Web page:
Healing time

The doctors said that after a month (and today it has been a month) all would be healed.  Isaac's brain and body are strong again.  No more danger from an accidental head bump or hard fall.  We can continue as as we were before.  And Isaac agrees with those doctors.  He has been ready to forget all about his fall for several weeks now.  He is healed.  Just look at him this morning during his triumphant return to Saturday morning aikido:


  I'm finding, however, that one month is not sufficient healing time for my own injuries.  Those memories of watching Isaac fall, seeing him unresponsive when I called out to him, hearing his confused questions as he regained consciousness, and that long, long ambulance ride to the hospital.  Those memories still hold my heart so tightly sometimes that I feel my blood racing fast under my skin as if it all is happening still.  The strangest things knock me sideways these days.  When Isaac walks down our short driveway to check the mail, a chore he loves, I feel blown over.  What if someone is driving by? What if their attention wavers and they swerve even slightly? I cringe and shiver and hold my breath until he walks back toward me with his armful of junkmail, safe and whole still.  Sometimes even just watching him run as fast as he does almost knocks me flat with fear.  I want to ask him to slow down, be careful, walk gently, for me, please.  But I don't.  I keep the storms of panic tucked away for Isaac.  Don't get me wrong, I know he sees the shadows of my fears.  But for the most part those moments are mine alone.  Because he has healed, even if I have not.  In this thing, he is leading and in my own time, I hope I will follow.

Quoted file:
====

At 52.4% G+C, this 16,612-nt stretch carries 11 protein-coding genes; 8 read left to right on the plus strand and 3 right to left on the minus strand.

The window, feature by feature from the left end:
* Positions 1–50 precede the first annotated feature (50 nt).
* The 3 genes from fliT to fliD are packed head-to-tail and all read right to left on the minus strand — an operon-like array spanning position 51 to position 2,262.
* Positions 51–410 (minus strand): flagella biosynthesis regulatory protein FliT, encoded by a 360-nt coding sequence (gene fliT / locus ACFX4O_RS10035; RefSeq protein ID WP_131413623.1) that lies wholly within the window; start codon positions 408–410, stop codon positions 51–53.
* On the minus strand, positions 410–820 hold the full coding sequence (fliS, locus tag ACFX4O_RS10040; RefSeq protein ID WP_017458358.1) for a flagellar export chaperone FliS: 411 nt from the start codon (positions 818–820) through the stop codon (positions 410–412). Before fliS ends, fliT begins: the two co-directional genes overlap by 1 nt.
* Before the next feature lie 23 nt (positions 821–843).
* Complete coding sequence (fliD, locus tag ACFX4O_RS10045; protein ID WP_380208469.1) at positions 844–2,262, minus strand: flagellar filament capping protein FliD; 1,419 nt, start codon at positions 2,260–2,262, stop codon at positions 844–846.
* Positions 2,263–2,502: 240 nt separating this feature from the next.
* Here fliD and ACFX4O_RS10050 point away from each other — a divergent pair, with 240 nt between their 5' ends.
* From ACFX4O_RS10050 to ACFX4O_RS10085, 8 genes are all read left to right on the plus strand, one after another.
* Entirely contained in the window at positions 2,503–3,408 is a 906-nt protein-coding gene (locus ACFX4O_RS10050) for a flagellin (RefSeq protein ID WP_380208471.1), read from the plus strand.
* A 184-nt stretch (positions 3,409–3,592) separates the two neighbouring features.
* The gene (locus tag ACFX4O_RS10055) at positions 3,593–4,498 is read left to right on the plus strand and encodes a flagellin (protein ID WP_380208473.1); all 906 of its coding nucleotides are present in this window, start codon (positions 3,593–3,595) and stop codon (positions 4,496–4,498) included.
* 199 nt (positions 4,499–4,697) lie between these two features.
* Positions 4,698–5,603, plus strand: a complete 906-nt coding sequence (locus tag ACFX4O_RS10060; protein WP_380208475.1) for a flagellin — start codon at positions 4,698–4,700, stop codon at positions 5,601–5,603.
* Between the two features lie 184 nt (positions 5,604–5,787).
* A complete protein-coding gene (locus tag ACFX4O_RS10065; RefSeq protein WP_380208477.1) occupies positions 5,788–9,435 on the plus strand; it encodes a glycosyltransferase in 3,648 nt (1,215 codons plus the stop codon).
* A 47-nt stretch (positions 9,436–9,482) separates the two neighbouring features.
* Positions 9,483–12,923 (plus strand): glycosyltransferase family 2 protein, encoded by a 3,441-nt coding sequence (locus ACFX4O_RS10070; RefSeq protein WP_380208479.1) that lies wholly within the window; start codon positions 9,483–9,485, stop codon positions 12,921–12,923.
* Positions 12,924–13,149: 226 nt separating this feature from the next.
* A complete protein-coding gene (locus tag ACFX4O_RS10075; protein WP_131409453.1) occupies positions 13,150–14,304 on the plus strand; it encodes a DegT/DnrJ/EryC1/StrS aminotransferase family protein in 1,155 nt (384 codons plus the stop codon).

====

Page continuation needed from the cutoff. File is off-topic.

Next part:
1. Rachel, you're going to heal too. Glad you're back in the blogging saddle.

  2. Rachel, I have enjoyed reading your blog ever since I met Isaac at Elias's birthday party in June. I have missed you during this recent hiatus. I was delighted this morning to see a new post, then horrified to learn what had happened to your sweet chicken-whispering child. And to you.

    I offer no advice, just compassion and empathy. You have my best wishes for a gentle recovery.